My book defined 'outcome space', but then went ahead and used the term 'sample space' without definition.

The collection of all possible outcomes [of a random experiment] is called the outcome space.

In an example, my book said the following:

A fair six-sided die is rolled six times. If the face numbered $k$ is the outcome on roll $k$ for $k=1, 2, ..., 6$, we say that a match has occurred. The experient is called a success if at least one match occurs during the six trials. Otherwise, the experiment is called a failure. The sample space is {success, failure}. Let A = {success}...

Are these two words synonymous? If not, what are their meanings? Also, is there some reason why the sample/outcome space is called a space as opposed to a set?


The book is Probability and Statistical Inference by Hogg, Tanis, Zimmerman, 9th edition, Global edition. ISBN-10:1-292-06235-5

The first quote is from page 10. The second is on page 13.

  • $\begingroup$ Can you link to the book you are referring to? $\endgroup$ Commented May 15, 2017 at 23:35
  • $\begingroup$ @AntoniParellada I edited the question with that information. $\endgroup$
    – Ovi
    Commented May 16, 2017 at 0:02
  • $\begingroup$ I found this thread on the topic. $\endgroup$ Commented May 16, 2017 at 0:39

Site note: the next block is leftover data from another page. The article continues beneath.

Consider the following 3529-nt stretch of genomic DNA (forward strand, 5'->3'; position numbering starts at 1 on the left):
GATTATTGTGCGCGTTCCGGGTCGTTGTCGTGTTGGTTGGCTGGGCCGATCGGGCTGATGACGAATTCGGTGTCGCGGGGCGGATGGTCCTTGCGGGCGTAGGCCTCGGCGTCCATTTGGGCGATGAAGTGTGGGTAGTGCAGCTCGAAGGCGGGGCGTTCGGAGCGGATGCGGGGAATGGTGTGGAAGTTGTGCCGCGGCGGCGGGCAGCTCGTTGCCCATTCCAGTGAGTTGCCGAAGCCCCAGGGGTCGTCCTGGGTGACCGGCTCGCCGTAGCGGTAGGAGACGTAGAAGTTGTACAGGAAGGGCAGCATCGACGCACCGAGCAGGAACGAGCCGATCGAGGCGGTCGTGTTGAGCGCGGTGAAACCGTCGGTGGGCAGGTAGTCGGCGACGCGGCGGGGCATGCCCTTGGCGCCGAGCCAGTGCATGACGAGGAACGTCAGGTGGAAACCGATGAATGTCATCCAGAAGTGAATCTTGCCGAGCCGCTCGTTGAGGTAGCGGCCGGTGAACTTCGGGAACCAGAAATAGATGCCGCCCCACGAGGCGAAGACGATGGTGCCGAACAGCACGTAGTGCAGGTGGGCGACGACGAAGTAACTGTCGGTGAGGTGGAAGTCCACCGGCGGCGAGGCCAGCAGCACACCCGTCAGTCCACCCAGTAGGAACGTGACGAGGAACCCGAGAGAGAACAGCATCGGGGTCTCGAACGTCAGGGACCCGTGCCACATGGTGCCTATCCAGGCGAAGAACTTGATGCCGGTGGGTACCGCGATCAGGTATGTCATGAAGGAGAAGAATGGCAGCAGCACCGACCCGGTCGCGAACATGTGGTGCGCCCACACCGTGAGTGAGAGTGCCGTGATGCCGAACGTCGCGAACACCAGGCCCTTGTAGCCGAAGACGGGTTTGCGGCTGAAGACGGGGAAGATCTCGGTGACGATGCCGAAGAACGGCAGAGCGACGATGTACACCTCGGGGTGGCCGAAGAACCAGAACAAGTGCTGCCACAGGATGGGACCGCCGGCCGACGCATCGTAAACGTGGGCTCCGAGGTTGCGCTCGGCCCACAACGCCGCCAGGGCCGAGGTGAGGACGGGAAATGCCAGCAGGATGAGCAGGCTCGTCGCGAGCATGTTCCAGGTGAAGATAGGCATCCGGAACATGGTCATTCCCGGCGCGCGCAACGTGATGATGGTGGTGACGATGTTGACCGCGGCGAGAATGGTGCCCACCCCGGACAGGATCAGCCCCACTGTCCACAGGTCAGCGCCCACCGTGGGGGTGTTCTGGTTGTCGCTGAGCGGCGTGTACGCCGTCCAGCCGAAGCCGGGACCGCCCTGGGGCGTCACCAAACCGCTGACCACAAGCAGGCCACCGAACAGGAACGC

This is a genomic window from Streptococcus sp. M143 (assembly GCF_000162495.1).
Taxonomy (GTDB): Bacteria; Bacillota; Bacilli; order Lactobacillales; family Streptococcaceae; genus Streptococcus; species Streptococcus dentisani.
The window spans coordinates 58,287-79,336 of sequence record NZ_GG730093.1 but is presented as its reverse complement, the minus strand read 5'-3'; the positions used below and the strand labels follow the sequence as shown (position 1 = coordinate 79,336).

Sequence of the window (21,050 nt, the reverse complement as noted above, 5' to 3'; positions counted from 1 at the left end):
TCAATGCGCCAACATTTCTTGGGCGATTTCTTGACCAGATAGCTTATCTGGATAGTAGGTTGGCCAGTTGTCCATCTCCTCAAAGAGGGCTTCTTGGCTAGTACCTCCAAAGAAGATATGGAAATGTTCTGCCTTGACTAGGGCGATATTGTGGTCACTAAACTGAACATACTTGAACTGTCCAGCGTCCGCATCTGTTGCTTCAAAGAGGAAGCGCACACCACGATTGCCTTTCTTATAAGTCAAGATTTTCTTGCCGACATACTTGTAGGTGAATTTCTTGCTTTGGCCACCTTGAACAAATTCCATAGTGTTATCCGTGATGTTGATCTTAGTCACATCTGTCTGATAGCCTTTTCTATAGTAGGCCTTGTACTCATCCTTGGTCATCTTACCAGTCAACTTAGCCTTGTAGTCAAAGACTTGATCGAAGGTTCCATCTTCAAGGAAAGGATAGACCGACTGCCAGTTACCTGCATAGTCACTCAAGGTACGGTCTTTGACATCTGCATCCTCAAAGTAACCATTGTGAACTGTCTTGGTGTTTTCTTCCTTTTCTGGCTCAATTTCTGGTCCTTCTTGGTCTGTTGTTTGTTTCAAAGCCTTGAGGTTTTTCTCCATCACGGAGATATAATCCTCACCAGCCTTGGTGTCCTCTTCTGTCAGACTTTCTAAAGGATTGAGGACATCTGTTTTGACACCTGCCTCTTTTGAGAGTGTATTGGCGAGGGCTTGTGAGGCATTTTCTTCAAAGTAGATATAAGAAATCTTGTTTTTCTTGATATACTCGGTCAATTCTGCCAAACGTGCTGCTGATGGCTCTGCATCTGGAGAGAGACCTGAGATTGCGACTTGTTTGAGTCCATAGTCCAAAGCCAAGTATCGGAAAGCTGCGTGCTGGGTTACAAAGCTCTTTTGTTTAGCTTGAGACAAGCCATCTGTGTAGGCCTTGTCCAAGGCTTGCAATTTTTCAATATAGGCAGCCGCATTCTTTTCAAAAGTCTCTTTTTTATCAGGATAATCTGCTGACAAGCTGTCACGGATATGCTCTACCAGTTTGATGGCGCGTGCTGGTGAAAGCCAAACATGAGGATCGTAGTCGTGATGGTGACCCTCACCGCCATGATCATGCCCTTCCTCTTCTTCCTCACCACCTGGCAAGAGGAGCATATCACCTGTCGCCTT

• $\begingroup$ Regarding the thread on physicsforums.com mentioned in the comment above by @AntoniParellada: I disagree with response #2 there by StatsTiger. A brief summary of StatsTiger's interpretation is e.g., for rolling a pair of dice, the outcome space is $\{(1,1), (1,2), \ldots, (6,6)\}$ where as the sample space is still $\{1, 2, \ldots, 6\}$ - this is incorrect. The other responses on that thread are fine. $\endgroup$ Commented May 16, 2017 at 3:21

1 Answer 1


They are synonymous - both define the possible samples you can get from your experiment. Why are they called spaces? In mathematics, a "space" is not just a set, but implies there is some relationship among the members of the set.

For example $\{A,B,C\}$ is just a set of three objects, but if they represent an alphabet, we can call it a 'lexical space' or something like that.

Here's an interesting paper discussing spaces vs sets.


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